Massachusetts has an education funding system that is similar in some respects to this proposal. Under Massachusetts law, a “foundation budget” is set for each school district that assigns a certain amount per student plus add-ons for disability, bilingual, low-income, etc. The state guarantees that each school district will receive at least 100% of its foundation budget amount from a combination of local taxation and state aid.

As it turns out, however, urban districts (e.g., Boston) tend to spend exactly their foundation budget amount or just a bit more, while wealthy suburban school districts tend to spend quite a lot more. (For example, Brookline will spend about 140% of its foundation budget amount in FY07, and most wealthy suburbs will spend at least 120%.)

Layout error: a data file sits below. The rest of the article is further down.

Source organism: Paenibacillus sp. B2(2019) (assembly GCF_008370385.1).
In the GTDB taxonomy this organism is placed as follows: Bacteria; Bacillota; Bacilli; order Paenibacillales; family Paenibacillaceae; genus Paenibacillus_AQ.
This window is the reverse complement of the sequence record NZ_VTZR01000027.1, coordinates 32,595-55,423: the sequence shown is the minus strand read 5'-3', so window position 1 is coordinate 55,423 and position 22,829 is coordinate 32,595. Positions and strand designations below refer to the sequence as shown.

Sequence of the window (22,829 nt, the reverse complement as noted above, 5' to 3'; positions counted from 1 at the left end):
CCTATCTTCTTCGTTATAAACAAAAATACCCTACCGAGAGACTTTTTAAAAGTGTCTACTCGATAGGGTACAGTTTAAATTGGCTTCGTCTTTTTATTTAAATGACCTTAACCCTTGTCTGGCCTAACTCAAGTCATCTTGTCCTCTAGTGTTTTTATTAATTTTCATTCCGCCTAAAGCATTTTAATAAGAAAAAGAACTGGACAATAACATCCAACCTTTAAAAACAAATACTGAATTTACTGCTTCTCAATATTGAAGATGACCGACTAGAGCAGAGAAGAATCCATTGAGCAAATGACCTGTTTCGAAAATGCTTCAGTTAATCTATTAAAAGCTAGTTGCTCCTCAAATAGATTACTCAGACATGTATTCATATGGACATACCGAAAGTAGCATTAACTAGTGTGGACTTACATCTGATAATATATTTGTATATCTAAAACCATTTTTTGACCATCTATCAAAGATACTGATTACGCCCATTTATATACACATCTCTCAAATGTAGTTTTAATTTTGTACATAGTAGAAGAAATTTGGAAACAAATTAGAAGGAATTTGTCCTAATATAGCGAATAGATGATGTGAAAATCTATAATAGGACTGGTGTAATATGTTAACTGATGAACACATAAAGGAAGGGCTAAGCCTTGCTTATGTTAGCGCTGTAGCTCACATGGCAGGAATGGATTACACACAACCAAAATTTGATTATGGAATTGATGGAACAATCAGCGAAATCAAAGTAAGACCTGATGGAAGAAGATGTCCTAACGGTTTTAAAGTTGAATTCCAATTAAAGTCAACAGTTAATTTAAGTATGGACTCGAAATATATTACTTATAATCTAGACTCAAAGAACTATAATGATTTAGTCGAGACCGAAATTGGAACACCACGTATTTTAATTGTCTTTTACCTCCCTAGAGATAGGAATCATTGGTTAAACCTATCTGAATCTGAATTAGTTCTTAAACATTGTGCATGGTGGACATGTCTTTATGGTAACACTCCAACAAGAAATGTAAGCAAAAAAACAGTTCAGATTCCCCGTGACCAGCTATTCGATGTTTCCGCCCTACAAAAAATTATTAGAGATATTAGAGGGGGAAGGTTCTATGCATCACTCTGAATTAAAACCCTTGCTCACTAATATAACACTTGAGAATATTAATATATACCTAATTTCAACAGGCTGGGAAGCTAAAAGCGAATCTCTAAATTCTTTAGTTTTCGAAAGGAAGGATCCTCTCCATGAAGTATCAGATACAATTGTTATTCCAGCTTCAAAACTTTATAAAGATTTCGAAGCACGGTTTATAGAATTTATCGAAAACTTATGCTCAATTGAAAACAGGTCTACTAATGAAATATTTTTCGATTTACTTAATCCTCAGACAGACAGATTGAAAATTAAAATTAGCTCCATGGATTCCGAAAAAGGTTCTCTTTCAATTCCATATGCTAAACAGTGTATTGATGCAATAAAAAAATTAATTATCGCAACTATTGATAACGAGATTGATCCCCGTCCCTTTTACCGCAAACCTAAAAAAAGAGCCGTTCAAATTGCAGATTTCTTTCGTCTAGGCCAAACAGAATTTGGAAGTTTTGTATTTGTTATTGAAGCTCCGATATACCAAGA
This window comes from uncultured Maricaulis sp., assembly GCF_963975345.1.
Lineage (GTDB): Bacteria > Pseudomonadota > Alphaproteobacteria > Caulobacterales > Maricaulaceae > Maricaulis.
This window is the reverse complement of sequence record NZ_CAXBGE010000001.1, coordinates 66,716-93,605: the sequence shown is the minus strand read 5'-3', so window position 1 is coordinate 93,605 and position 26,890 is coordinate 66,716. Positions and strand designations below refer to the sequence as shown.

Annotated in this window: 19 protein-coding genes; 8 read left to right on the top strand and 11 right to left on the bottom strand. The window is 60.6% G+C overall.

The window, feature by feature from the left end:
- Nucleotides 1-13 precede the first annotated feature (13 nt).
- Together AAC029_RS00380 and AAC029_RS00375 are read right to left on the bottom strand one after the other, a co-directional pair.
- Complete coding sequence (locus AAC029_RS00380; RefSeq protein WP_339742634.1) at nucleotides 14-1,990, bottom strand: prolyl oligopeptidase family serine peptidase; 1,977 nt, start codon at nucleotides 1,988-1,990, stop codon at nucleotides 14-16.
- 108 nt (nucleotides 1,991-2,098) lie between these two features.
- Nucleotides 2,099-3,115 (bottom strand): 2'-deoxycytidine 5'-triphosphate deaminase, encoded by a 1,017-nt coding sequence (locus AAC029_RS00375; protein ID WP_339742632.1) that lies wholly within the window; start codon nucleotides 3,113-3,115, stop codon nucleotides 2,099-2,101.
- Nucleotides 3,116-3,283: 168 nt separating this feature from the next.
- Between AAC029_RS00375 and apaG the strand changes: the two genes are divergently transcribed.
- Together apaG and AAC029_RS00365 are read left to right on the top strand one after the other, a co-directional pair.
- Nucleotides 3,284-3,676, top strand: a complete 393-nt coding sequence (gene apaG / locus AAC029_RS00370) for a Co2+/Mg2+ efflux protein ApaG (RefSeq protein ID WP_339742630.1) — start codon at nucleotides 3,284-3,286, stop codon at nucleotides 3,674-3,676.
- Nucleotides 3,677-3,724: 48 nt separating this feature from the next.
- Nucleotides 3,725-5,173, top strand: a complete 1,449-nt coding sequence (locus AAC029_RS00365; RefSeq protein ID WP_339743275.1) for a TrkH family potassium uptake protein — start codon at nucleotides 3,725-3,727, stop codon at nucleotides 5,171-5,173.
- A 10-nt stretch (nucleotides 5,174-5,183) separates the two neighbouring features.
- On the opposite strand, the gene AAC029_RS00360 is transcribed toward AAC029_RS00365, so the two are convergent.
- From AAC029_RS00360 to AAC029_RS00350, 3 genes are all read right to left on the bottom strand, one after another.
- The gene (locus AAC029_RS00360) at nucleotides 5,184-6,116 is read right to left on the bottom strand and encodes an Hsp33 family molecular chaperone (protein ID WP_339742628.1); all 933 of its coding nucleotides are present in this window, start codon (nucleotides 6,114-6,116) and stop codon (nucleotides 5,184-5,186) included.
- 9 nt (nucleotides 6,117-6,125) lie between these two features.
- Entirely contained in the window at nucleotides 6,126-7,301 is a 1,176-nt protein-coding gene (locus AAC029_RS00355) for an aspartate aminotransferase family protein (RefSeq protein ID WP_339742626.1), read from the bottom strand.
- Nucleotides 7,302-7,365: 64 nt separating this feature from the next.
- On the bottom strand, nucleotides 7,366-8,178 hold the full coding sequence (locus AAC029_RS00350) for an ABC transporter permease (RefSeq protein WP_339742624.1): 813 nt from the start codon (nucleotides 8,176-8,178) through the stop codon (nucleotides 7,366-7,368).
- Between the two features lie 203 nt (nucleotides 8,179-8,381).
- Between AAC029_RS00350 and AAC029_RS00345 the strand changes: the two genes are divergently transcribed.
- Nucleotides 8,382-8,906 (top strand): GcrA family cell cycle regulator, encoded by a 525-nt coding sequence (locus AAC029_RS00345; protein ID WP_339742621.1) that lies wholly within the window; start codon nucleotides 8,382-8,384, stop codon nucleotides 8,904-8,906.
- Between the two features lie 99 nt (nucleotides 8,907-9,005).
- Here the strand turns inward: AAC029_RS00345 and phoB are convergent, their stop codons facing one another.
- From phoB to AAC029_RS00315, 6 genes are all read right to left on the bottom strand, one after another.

That inequity has been challenged in litigation but the Massachusetts courts (a bunch of incorrigible judicial activists, don’t you know) have determined that the foundation budget process satisifies the mandates of Massachusetts’ state constitution, and it is up to the legislature to make any further changes.

2

SamChevre 07.13.06 at 12:13 pm

Harry,

Can you provide some evidence for “funding … in the current American system [is] roughly proportional to social advantage.”

I see this claim frequently, but it isn’t true for the school districts I am familiar with–the per-student spending is higher in the cities than in the suburban districts.

(I am not wanting to argue–I just would like to see some data; I’ll happily accept any reasonable-looking data.)

3

harry b 07.13.06 at 12:28 pm

Sam, yes I can but not now! I know there’s a very good online chart showing all this, but I haven’t time to find it at the moment — I’ll do it later.
(PS, I know you well enough to know that evidence and reason are what you’re after, so there’s no need to apologise for asking).

4

a different chris 07.13.06 at 1:22 pm

Sigh. At 18 you’re an adult. You can sign all sorts of papers with no co-signatures, including ones that allow you to don a uniform and take chances with your life in a war, and if you kill somebody not in a war you go to jail and maybe die for it.